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Frazer, Lilly (? 1855-1941), writer and translator, wife of Sir James George Frazer
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Robert Ackerman research photocopies of Sir James George Frazer letters

Xerox photocopies of over 240 letters, many of them of originals housed in other institutions. The letters are written by Frazer to multiple recipients with a few exceptions: eight are written by Lilly Frazer (to Miss Buckley, Sir Edmund Gosse, Bronisław Malinowski, and W. H. D. Rouse); one is from Henry Jackson to Frazer and five more are from others to others (two from Macmillan & Co. to Hermann Diels, one from Sir Francis Galton to Sir Clements Markham forwarding a letter from Frazer, one unrelated letter from John Sampson to Francis Jenkinson, and one memo from Otto Stapf to Sir David Prain). Five letters include covering letters from the institutions providing the copies. In addition, there are copies of a typescript draft of Frazer's article 'Our Debt to France', the draft of an address on the founding of the Frazer lectureships, and a translation of an article.

Recipients, with the number of letters present if more than five: Aksel Andersson, Terence Armstrong, Spencer Baird, Andrew Bennett, Arthur Bigge (Lord Stamfordham), Miss Buckley (of the Loeb Classical Library), Sir Ernest Budge, John Bullbrook, Francis Burkitt, Edward Clodd, Francis Cornford (16 letters), Otto Crusius, Sir Edwin Deller (6 letters), Hermann Diels (10 letters), Samson Eitrem, S. J. Evis, Jesse Fewkes, Douglas Freshfield, Sir Francis Galton (14 letters), Ernest Gardner, Charles-Marie Garnier (6 letters), Sir Edmund Gosse (42 letters), A. C. Haddon, Sir William Hardy (6 letters), Carl Lehmann-Haupt, C. W. Hobley, A. W. Howitt (7 letters), Mary Howitt, Henry Jackson, Francis Jenkinson (8 letters), Oskar Kallas, Sir Arthur Keith, William F. J. Knight, John Mackay, Bronisław Malinowski (9 letters), William Maxwell, A. G. W. Murray, G. G. A. Murray, Sir John Myres, Theodor Nöldeke, Karl Pearson, Sir David Prain (8 letters), Edward Rapson, A. G. Ross, Sir William Rothenstein, W. H. D. Rouse, Gustave Rudler, Charles Edward Sayle, Solomon Schechter (7 letters), Douglas Sladen, William Thalbitzer, Sir J. J. Thomson (21 letters), Sir D'Arcy Thompson, Hermann Usener, Sir Emery Walker, and Alfred Rayney Waller (6 letters).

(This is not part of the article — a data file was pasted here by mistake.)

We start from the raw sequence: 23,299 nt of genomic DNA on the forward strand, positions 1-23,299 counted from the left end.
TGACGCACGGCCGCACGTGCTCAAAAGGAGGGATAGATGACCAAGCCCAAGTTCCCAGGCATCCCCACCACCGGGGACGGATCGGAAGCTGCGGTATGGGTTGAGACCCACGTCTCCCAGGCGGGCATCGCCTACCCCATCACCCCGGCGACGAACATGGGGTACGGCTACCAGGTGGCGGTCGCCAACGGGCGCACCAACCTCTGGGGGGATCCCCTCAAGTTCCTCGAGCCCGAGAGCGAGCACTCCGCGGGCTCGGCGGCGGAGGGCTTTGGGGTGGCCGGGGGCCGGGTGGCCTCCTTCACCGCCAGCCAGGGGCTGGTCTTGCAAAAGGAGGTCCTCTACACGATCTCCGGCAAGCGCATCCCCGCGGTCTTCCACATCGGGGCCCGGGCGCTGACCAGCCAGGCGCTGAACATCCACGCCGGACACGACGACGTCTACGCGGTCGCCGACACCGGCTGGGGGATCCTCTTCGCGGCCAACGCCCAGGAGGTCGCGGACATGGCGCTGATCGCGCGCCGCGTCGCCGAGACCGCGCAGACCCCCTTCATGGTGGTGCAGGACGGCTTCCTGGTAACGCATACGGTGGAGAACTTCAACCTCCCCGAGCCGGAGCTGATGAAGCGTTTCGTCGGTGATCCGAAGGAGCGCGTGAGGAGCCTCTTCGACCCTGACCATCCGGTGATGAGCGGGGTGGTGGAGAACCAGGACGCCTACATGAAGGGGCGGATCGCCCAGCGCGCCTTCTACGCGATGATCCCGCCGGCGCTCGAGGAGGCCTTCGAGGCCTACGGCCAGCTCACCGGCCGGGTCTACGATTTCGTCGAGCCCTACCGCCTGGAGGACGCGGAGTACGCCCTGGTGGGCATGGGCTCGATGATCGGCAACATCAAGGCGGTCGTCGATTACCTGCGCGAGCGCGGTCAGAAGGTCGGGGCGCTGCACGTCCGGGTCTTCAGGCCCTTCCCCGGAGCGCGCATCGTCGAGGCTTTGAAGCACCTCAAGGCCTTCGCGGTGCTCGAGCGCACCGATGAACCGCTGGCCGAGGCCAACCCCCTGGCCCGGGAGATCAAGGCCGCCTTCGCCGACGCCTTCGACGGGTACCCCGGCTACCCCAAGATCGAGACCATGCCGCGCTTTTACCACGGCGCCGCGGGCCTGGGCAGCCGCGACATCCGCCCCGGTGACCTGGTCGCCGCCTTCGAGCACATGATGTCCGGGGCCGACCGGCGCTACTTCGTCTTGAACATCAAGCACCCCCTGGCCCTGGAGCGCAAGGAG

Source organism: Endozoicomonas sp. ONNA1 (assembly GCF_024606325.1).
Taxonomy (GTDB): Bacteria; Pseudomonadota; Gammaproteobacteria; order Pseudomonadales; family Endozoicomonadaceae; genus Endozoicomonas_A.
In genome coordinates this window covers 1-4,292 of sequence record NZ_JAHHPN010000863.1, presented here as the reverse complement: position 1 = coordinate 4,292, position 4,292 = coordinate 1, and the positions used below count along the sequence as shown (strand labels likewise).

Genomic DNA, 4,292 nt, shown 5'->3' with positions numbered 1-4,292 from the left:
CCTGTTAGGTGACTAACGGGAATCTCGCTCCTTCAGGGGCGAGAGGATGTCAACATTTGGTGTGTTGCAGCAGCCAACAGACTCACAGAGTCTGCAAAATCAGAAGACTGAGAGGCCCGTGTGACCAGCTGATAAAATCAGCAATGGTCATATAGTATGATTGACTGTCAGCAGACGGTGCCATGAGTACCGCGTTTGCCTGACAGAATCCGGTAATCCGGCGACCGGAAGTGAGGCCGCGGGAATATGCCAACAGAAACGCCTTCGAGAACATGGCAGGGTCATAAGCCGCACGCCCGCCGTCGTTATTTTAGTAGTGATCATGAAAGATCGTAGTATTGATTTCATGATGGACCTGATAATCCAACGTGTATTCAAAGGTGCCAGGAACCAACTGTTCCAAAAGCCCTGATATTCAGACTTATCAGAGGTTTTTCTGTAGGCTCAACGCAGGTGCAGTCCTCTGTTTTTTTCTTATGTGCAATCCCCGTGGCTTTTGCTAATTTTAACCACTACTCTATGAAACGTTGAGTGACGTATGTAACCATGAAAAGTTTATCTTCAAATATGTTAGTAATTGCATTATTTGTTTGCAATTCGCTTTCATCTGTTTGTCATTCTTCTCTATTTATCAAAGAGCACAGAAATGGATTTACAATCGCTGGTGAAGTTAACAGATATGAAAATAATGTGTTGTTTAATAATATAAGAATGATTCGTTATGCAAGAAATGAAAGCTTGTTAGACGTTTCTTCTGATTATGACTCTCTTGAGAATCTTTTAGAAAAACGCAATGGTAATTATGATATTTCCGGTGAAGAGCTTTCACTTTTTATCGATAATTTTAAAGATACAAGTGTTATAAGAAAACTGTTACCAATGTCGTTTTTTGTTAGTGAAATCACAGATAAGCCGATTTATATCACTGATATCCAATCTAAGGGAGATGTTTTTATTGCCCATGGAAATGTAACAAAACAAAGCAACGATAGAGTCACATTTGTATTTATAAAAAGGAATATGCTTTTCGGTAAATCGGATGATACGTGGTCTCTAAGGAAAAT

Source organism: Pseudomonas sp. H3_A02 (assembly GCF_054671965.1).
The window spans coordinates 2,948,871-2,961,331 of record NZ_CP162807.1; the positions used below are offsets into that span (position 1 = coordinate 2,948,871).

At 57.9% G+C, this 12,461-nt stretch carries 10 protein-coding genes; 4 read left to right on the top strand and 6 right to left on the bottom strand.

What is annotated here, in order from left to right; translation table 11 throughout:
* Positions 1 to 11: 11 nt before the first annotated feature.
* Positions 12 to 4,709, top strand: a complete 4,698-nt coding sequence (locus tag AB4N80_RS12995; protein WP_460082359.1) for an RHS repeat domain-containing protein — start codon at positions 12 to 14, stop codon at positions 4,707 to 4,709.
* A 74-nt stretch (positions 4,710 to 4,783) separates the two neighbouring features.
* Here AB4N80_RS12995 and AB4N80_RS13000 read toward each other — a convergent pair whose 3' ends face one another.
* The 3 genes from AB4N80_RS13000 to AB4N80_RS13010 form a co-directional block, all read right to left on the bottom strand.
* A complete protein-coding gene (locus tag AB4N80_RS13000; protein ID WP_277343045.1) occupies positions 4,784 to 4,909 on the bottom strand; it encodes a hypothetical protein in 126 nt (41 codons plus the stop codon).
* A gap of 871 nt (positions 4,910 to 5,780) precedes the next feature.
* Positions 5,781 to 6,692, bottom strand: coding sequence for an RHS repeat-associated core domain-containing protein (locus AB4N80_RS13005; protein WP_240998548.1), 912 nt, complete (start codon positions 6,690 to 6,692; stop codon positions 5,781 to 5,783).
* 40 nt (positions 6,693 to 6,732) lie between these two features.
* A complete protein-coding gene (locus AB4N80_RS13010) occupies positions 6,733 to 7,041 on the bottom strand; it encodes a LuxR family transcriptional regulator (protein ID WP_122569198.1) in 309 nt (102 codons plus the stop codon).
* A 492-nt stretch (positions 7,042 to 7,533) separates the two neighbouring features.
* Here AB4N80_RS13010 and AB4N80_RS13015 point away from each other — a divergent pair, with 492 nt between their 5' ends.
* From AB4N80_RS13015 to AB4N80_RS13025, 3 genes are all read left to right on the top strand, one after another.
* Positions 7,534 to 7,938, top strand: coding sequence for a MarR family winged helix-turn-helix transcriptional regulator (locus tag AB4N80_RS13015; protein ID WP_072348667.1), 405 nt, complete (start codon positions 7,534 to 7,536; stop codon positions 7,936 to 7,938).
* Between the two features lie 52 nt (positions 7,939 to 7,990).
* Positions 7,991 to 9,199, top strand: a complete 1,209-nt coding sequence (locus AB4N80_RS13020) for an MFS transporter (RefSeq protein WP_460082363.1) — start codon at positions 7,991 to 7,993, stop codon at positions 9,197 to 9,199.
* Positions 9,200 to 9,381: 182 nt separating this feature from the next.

Ackerman, Robert (b 1935), biographer

Letter from Arthur Bernard Cook to J. Rendel Harris